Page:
- Pros: the pedestal pumps have an incredible lifespan of up to 25 or 30 years. It is also much cheaper.
- Cons: It’s cumbersome and could get in your way. It’s also quite loud. Because the motor is weaker, pedestal pumps are only suitable for areas with light flooding.
Submersible Sump Pumps
As the name suggests, a submersible pump sinks into the reservoir. The motor has much stronger horsepowers, and some even come with a battery backup system.
Submersible sump pumps are newer to the market but have quickly gained motion because they are invisible, quiet, and efficient.
- Pros: Much quieter. Invisible and out of your way. Less prone to clogging. Suitable for more severe floodings.
- Cons: A shorter lifespan of 5-10 years. More expensive.
Plastic and Metal Pump Alternatives
Many homeowners have chosen to go with a plastic or metal pump for different reasons in recent years.
For example, a plastic pump is much more resistant to corrosive fluids yet breaks easily under higher pressure. In the meantime, metal pumps are more pressure-resistant yet are also more prone to corrosion.
Eventually, choosing the right sump pump is a game of loss and gain. Evaluate according to the rainwater composition in your region and the flooding severity in your home and make a wise choice.
How Much Does it Cost to Repair a Sump Pump?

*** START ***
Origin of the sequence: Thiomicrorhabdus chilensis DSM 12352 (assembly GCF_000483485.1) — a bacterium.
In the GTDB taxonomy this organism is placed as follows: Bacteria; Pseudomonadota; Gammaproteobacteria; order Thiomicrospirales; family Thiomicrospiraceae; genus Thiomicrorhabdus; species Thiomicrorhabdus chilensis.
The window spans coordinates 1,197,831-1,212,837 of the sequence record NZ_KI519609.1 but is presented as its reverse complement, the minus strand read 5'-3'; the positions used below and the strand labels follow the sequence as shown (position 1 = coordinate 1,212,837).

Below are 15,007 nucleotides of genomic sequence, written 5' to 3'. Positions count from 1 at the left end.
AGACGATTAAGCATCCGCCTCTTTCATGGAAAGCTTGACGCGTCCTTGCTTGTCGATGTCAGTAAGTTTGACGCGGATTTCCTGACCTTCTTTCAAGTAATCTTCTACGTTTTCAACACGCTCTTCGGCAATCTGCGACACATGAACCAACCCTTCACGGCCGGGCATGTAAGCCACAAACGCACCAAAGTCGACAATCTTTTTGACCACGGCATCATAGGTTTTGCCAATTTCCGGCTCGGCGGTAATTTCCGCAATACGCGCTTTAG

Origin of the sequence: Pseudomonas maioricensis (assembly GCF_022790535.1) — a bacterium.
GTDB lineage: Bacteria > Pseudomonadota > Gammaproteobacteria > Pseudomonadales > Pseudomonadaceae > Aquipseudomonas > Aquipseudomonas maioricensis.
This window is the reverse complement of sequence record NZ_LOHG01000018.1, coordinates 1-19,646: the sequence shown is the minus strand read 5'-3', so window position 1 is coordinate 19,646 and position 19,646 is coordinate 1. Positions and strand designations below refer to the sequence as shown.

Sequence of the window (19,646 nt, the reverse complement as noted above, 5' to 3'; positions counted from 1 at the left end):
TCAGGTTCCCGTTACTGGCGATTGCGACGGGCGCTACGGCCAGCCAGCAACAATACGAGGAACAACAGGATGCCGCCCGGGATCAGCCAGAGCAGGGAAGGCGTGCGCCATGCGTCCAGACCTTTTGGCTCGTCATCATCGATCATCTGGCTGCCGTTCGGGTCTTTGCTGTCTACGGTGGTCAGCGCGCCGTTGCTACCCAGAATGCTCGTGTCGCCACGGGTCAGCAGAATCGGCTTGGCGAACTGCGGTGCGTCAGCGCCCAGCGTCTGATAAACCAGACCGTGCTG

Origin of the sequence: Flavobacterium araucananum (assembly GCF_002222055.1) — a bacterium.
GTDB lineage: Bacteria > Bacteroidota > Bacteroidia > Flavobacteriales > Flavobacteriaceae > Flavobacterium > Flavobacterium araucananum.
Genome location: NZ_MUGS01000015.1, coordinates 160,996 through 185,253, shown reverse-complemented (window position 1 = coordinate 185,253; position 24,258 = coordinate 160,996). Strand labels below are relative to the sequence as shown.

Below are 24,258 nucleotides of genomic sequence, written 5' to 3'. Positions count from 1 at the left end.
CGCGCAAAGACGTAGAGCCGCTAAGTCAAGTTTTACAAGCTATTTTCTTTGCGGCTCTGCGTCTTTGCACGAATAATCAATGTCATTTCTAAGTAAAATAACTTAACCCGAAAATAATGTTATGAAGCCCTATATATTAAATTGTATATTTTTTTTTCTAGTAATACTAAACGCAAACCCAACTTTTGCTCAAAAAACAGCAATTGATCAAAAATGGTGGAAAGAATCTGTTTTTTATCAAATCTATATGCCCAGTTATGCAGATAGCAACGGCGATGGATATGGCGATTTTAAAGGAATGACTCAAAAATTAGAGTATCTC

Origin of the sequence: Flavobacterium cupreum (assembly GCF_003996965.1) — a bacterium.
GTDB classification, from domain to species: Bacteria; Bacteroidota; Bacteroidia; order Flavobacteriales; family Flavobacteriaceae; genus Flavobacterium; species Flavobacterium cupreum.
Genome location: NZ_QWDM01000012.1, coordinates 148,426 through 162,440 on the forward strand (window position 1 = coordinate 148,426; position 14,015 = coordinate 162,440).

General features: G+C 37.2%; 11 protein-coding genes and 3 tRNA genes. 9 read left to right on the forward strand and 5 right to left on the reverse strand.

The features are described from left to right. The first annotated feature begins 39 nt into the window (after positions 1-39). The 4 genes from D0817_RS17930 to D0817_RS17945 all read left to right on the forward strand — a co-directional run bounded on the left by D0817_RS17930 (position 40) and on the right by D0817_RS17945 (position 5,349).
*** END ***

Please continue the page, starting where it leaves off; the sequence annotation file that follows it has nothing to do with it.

In general, sump pump repair costs somewhere between $118 to $1,200, although the pricing most frequently falls between $308 to $732.
Naturally, the cost differs slightly according to the sump pump category. However, most professional labor will charge $45 to $65 per hour for a sump pump repair.
Sometimes fixing a sump pump will lead to other costs, such as restoration charges for a flooded basement or mold removal charges. Always shop around, so you know you are not getting overcharged.
Signs Your Pump Needs a Repair
Like all other appliances in your home, sump pumps also give warning signs when something is wrong. Typical signs include:
- Lifespan limitations: If you’ve had the same pump for over seven years, it’s time to inspect. It doesn’t matter if you have a pedestal or submersible pump in this case.
- Rust: rust is often the most visible sign that a repair is overdue. As with all other appliances, rust can cause severe problems. Any rust that simple scrubbing can’t take care of is a warning for deteriorating materials.
- Unusual noises: Sump pumps make noises when they are running. That is normal. However, if you catch any unusual or unfamiliar noises, it’s best to call for a repair.
- Jamming: A sump pump contains a few pieces that can get stuck. For example, a stuck valve caused by accumulated debris would prevent water from leaving and cause buildups.
- Constant Running: Again, your sump pump should only be running when working, meaning flooding present. If your pump never seems to turn off, chances are